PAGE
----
Britain must agree to stay under the jurisdiction of the European Court of Human Rights if it wants a trade deal with the EU, according to a European Parliament motion leaked to The Independent.

47 mins ago

Brexit loomed large as Michael Gove took questions in Commons this morning.
The Environment Secretary denied accusations it was a “disgrace” that no assessment has been made on the impact of Brexit on food and farming after being pressed by several MPs on what forecasts had been made.
Labour’s Barry Sheerman, MP for Huddersfield, said the industry was “terrified about the impact of leaving the European Union”.
Environment minister George Eustice said the impact would be “marginal”, telling MPs: “The key drivers of food price changes are exchange rates, weather events and oil prices: these factors affect all countries in the world, whether they are members of the European Union or independent nation states.”

58 mins ago

The documents handed over to Parliament by Brexit Secretary David Davis last month are “underwhelming” and do not amount to an assessment of the likely impact on the UK economy of withdrawal from the EU, a senior peer has said.
Lord Jay of Ewelme, the acting chair of the House of Lords EU Committee and former senior civil servant, said that he would have expected a “proper” impact assessment to be conducted to inform the Government of the likely effect of Brexit on different sectors of industry.There were calls from opposition MPs for Mr Davis to be sacked after he admitted to the Commons Exiting the EU Committee on Wednesday that his department had carried out no formal impact assessments for the Government’s Brexit plans.
 
But Mr Davis appeared to have dodged threats of an investigation for alleged contempt of Parliament, after the committee ruled that he had adequately fulfilled the terms of a Commons motion requiring him to hand over 58 sectoral impact assessments believed to have been drawn up by the Department for Exiting the EU.

1 hour ago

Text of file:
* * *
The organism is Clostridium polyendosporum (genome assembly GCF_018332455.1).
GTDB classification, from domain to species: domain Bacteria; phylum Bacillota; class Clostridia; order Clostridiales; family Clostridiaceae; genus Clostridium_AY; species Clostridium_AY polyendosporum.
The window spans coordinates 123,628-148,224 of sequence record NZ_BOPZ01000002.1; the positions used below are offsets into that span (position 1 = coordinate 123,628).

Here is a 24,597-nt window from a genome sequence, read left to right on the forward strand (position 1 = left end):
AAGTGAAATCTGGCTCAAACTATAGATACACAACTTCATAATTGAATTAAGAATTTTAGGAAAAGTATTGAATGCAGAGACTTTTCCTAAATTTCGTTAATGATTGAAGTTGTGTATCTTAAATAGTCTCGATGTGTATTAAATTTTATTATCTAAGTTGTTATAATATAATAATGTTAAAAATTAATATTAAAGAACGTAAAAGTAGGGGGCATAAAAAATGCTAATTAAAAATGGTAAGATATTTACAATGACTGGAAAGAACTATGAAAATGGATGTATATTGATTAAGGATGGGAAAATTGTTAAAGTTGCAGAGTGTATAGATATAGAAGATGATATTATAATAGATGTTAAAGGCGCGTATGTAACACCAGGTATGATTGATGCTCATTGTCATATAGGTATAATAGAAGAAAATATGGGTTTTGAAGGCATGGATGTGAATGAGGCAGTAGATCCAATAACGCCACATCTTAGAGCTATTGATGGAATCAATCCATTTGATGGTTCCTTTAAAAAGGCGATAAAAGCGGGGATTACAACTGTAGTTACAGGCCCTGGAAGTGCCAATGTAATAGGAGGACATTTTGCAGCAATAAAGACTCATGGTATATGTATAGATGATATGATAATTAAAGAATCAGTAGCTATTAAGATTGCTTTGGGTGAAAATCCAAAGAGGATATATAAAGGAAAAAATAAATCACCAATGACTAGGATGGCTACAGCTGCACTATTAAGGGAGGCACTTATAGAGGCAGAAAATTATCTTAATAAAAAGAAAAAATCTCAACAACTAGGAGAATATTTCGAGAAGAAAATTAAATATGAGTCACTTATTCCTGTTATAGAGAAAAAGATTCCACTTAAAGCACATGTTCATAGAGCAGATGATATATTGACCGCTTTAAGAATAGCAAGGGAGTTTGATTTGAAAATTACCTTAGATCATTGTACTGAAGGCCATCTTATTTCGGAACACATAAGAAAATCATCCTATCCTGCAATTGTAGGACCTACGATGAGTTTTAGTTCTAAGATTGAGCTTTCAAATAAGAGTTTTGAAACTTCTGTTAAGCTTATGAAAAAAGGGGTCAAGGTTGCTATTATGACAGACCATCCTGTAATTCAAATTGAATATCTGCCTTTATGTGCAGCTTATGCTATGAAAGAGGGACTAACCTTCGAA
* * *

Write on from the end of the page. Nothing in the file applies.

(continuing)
Tory rebels to demand powers to extend EU talks

Conservative Party rebels are mounting a bid to give Parliament the power to delay Brexit if a suitable deal if not reached by March 2019

1 hour ago

 

Theresa May will make a fresh offer to settle the Irish border dispute within hours

The Prime Minister is to put forward a fresh proposal to solve the Irish border deadlock, as the EU’s Brexit negotiator said Friday was the deadline to rescue a deal.

1 hour ago

Good morning, and welcome to The Independent‘s Brexit live blog.
We’ll be bringing you the latest updates as Theresa May scrambles to solve a dispute over the Irish border under growing pressue to move forward with EU negotiations.
 

Irish Taoiseach Leo Varadkar and Dutch Prime Minister Mark Rutte have made clear the EU will not compromise and allow the Irish border to be kicked down the road to phase two of the talks, even under threat of Britain crashing out with no deal.

After a phone call with Mrs May on Wednesday, Mr Varadkar said the PM was hoping to return with a new formal written offer “tonight and tomorrow”, but warned if there was no agreement talks would be picked up in the New Year.

Mrs May also spoke with DUP leader Arlene Foster, whose rejection of plans for “regulatory alignment” between Northern Ireland and the Republic led to the collapse of a proposed deal on Monday.